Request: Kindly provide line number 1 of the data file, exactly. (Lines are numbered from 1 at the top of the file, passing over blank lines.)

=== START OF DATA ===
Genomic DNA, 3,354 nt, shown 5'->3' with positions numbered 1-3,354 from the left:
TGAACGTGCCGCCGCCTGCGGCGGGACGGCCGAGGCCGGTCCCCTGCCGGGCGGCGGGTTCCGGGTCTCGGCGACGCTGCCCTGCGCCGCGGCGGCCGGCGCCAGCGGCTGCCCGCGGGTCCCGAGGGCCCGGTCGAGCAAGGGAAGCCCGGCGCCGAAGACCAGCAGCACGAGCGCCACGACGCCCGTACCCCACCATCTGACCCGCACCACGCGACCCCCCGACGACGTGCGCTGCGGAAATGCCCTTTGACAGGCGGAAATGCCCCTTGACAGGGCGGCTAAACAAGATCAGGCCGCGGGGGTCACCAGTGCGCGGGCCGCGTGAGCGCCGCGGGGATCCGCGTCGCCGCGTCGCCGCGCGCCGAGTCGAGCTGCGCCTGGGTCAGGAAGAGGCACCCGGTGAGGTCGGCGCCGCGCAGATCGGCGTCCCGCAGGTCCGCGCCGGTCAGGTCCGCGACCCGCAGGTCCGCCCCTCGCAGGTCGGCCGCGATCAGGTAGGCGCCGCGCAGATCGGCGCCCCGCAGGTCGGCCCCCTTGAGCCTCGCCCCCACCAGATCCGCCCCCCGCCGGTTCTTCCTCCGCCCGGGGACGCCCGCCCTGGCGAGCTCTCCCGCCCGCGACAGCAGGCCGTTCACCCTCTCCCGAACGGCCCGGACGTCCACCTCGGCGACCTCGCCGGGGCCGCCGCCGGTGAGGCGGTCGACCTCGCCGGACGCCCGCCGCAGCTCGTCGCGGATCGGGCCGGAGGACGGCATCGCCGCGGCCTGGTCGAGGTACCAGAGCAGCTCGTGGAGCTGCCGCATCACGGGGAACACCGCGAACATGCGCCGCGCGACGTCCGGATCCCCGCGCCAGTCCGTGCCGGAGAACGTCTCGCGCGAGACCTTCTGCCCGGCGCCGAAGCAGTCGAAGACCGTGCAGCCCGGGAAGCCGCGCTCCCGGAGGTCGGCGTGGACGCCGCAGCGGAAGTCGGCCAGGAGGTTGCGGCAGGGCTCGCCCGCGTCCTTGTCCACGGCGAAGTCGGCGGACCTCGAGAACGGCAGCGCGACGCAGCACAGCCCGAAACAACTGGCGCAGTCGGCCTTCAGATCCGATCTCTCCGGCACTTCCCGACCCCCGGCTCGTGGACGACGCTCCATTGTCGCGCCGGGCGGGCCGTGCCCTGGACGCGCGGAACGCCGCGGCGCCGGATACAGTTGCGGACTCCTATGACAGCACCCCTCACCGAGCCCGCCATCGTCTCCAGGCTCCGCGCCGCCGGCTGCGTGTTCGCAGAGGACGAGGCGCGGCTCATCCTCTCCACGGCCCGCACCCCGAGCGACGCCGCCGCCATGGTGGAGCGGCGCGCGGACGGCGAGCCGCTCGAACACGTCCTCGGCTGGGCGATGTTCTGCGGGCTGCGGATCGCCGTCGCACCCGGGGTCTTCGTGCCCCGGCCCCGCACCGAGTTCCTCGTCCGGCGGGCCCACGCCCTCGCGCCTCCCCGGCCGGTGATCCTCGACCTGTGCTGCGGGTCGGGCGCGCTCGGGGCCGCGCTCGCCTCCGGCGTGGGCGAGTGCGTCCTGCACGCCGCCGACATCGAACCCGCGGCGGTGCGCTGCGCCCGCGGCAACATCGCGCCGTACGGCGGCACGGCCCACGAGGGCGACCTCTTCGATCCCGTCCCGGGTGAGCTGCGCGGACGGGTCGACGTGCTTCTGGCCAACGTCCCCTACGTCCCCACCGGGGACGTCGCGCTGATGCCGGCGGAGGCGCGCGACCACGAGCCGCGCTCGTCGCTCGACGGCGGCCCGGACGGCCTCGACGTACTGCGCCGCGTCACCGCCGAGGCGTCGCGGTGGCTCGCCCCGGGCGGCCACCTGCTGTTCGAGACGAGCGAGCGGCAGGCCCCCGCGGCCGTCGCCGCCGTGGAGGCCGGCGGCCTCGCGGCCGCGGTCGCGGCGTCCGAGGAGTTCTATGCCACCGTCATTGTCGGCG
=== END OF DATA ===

Genomic DNA, 3,354 nt, shown 5'->3' with positions numbered 1-3,354 from the left: